In volleyball, one noticeable difference is the starting time. Most local matches this season started between 4 and 5 p.m. W.S. Neal played a couple of matches this season during school hours.
In Illinois, all matches (at least during the week) are at night. If there are enough kids, there will be a freshmen match at 5:30 p.m. Freshmen matches are played on a time length until 6:10 p.m. The junior varsity match will start at 6:30 p.m. followed by the varsity match. W.S. Neal did not play any junior varsity matches this season, while T.R. Miller played three.
Both W.S. Neal and T.R. Miller played multiple tri-matches. Illinois schools, at least in the south, do not. Tri-matches are a common practice at the grade school level in Illinois.
Several Alabama matches use a best three-out-of-five sets format. Illinois plays best two-out-of-three.
The volleyball postseason format is much different in Alabama. Alabama starts out with a four-team Area Tournament that uses a double elimination format. The top two teams advance to the regionals. Illinois opens up with a four-team regional. Once a team loses, it is eliminated.
Of course, a huge difference in volleyball is several Illinois programs have existed for 25 years or more. This is the just the second year for volleyball for Escambia County schools.
I've yet to experience a basketball season, but I do know a few differences. Both T.R. Miller and W.S. Neal play most of its boys and girls basketball games on the same night. In Illinois, boys and girls play separate schedules.
One reason boys and girls can play on the same nights in Alabama is most girls teams do not play junior varsity contests. Most girls teams play a junior varsity game prior to their varsity contest in Illinois.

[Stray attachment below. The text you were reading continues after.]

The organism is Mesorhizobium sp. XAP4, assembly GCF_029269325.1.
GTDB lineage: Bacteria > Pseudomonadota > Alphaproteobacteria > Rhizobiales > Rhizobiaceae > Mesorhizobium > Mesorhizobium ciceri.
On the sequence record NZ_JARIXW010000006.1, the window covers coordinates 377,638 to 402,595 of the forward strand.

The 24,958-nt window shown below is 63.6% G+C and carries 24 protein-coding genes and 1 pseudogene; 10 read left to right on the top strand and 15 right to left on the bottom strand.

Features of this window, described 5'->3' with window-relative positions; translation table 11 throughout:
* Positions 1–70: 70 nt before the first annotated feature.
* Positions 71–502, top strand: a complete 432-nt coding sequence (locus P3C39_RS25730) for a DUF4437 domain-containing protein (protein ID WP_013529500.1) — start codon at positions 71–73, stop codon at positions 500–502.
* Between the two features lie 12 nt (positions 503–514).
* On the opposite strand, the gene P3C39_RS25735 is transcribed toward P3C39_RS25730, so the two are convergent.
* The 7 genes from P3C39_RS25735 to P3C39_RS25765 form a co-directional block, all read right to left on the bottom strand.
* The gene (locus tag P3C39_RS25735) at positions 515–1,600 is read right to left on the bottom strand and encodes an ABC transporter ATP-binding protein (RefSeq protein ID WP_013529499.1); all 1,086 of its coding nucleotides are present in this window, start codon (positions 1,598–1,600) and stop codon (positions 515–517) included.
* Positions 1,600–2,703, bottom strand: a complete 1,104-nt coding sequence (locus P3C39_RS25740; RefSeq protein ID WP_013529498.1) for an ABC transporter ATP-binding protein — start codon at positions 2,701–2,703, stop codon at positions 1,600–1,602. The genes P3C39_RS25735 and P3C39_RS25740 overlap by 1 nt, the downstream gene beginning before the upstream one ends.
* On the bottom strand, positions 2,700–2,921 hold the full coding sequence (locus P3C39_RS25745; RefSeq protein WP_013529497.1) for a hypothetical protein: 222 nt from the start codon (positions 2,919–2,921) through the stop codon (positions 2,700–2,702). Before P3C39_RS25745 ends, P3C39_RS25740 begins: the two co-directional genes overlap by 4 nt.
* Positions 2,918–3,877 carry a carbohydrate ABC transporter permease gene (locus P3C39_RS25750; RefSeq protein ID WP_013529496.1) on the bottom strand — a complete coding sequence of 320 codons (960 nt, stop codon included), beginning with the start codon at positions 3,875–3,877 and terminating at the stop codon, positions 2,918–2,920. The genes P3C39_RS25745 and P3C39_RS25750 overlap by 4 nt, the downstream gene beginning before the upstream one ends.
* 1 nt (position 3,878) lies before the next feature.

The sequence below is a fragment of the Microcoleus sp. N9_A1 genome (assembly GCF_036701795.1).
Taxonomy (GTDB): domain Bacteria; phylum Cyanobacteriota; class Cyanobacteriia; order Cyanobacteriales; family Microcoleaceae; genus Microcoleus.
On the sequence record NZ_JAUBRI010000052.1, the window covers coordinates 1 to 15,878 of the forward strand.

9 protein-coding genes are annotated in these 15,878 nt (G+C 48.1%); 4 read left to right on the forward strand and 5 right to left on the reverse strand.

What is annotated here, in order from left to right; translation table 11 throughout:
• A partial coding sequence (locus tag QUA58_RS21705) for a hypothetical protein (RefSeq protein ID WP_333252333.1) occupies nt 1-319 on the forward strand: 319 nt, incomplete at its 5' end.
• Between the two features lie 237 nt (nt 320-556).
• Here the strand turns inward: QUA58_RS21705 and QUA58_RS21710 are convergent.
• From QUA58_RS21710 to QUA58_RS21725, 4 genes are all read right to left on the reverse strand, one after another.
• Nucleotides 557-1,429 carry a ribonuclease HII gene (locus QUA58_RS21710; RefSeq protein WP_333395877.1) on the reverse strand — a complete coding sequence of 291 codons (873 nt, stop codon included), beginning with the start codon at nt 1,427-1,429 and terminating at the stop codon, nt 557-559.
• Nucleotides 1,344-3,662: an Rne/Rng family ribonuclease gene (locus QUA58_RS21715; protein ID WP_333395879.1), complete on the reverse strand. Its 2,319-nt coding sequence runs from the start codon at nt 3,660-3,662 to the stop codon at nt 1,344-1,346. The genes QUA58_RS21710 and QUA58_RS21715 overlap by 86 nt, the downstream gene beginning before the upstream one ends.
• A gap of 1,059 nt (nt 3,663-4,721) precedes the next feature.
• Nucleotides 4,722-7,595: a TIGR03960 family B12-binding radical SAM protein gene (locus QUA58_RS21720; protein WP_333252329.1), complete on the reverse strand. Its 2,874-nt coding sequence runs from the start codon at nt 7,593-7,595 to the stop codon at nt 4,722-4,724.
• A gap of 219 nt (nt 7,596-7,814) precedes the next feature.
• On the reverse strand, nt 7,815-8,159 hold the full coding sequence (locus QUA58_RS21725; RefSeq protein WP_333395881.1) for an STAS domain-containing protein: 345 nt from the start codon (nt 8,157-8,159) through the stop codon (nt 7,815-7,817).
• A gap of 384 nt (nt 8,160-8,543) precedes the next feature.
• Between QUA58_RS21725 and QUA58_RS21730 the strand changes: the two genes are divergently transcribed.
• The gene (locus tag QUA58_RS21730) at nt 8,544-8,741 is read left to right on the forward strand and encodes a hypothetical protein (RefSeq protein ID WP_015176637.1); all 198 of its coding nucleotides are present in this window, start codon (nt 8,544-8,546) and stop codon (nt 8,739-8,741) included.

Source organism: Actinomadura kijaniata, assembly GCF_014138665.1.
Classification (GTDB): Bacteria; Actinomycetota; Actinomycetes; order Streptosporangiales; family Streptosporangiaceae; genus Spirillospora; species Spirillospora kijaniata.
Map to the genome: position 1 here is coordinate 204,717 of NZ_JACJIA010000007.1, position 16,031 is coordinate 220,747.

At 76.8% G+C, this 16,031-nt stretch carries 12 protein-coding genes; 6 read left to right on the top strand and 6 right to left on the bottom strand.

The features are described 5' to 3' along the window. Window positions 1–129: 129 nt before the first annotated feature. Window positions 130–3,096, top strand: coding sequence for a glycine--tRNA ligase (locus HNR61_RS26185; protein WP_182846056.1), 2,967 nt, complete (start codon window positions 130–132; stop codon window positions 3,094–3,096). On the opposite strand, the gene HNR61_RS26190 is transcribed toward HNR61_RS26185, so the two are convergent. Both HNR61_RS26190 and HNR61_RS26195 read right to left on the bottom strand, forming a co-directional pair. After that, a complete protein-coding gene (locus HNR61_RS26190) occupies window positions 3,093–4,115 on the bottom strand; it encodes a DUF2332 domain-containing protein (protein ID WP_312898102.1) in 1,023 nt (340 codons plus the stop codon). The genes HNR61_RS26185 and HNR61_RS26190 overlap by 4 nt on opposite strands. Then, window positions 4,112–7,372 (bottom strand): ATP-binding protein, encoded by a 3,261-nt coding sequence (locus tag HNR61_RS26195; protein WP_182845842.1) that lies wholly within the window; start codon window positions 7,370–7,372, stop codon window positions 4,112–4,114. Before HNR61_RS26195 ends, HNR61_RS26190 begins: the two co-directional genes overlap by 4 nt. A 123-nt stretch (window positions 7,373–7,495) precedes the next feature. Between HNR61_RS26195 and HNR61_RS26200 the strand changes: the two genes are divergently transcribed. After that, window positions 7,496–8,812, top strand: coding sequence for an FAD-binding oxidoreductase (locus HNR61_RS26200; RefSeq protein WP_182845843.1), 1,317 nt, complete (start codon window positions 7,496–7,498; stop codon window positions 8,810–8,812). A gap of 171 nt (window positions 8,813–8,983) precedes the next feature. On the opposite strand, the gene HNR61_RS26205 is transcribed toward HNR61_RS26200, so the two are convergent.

Here are a couple of other general differences. Alabama allows grade school kids to play on high school teams. Illinois does not allow them to compete.
Alabama has six classes, while Illinois has two classes for most of its sports. The exceptions are football (eight classes), boys and girls tennis (one class) and girls golf (one class). There is considerable talk of expanding tennis and girls golf to two classes in the near future.
Again, I'm not here to say one state's system is better than the other. Hey, Illinois is a state that lays claim to the Cubs and White Sox, two professional baseball teams that have not won a World Series in a combined 181 years. It is a state where every time you turn on a University of Illinois football game, the first words out of the announcer's mouth are "this is where Red Grange and Dick Butkus played."
It is nice to remember the star players from years gone by, but Grange is dead and has not played at Illinois in 80 years. Butkus has not played there in 40 years. It is bad when they are the most recent heroes you can find.
Anyway, maybe we can learn a thing or two from each other and make the other one better.